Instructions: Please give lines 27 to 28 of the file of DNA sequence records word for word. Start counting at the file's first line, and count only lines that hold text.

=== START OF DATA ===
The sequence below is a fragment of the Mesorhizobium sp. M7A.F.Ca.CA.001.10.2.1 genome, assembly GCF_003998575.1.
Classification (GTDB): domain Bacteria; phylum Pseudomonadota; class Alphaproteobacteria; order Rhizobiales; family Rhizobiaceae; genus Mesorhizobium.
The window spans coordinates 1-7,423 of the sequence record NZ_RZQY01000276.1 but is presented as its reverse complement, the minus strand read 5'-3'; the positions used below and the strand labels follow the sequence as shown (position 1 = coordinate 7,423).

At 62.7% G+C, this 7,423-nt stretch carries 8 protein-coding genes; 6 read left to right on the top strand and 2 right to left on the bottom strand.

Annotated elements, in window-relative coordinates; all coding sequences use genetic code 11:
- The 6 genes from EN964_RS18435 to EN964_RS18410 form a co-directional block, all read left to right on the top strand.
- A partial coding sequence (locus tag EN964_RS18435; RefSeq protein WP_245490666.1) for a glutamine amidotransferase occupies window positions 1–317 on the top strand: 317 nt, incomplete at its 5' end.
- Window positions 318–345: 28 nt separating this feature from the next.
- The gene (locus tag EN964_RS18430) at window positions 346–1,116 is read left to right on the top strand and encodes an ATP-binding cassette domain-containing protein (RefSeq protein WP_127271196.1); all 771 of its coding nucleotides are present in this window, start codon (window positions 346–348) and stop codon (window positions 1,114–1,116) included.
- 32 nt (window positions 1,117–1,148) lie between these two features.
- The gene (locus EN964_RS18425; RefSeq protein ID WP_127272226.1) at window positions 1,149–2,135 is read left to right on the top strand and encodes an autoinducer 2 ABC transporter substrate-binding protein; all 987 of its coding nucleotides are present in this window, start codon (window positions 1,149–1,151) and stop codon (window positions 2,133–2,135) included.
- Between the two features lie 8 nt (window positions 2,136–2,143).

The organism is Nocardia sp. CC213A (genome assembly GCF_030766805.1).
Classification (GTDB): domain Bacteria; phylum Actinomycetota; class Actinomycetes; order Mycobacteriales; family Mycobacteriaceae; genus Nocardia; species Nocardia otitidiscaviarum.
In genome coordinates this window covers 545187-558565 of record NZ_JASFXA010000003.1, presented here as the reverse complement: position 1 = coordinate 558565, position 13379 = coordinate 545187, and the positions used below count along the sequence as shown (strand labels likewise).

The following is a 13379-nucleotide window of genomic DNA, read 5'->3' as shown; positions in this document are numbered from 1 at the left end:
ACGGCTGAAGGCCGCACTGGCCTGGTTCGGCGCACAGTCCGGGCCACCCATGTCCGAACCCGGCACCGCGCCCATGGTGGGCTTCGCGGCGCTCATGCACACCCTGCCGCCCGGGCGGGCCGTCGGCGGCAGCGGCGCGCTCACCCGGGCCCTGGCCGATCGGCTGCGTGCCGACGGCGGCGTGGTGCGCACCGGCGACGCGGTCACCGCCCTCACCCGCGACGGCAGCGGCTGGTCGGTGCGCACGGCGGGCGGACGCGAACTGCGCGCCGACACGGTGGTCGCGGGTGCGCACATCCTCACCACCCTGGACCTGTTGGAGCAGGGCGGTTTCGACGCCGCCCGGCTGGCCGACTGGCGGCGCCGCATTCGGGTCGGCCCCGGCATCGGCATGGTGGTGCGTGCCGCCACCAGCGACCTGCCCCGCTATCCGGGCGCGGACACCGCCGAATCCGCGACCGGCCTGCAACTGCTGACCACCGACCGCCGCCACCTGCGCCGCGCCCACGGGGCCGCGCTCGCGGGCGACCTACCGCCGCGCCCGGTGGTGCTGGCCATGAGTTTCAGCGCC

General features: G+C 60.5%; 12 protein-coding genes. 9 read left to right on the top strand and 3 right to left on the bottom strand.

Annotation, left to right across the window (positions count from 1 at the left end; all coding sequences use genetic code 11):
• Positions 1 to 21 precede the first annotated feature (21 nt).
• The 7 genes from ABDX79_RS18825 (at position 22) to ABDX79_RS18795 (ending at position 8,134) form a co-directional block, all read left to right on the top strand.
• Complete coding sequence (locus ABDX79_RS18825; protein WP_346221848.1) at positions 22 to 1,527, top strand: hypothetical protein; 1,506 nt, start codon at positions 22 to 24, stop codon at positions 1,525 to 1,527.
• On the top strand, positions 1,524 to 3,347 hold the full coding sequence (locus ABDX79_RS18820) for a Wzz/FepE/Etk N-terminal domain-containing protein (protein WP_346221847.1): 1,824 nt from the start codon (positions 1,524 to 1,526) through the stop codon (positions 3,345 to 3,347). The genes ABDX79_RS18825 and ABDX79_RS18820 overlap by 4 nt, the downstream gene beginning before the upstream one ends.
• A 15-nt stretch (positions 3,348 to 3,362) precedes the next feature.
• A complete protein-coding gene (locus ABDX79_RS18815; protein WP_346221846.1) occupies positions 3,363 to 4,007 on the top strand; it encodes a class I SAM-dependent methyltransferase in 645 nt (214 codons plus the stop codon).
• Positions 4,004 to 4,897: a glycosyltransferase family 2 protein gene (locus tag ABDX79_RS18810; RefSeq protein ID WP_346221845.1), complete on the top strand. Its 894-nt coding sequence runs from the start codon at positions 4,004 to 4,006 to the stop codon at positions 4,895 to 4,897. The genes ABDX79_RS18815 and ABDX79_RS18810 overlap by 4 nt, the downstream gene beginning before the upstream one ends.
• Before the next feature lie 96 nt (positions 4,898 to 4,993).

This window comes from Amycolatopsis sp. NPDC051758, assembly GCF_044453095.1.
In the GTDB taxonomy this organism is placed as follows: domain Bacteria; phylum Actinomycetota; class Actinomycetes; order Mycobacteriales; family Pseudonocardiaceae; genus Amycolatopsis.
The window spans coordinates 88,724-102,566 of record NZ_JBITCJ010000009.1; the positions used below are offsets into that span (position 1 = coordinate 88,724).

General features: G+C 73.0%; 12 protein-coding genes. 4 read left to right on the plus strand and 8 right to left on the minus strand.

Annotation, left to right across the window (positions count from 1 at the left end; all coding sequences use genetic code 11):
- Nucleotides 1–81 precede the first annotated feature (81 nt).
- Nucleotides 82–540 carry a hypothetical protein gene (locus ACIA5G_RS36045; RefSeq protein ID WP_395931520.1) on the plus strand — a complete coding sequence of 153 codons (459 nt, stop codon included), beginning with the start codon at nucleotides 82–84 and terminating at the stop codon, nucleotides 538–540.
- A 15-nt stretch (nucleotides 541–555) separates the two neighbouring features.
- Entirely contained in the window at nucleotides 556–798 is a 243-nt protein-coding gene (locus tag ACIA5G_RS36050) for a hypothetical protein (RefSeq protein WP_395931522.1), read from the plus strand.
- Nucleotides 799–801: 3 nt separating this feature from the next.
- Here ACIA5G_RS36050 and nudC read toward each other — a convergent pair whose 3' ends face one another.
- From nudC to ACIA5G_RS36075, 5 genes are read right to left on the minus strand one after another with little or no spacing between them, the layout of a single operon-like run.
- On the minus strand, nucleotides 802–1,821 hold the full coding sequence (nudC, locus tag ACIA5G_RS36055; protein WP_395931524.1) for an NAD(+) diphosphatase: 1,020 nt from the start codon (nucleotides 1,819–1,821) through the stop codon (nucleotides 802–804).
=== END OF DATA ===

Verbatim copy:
• Before the next feature lie 96 nt (positions 4,898 to 4,993).

This window comes from Amycolatopsis sp. NPDC051758, assembly GCF_044453095.1.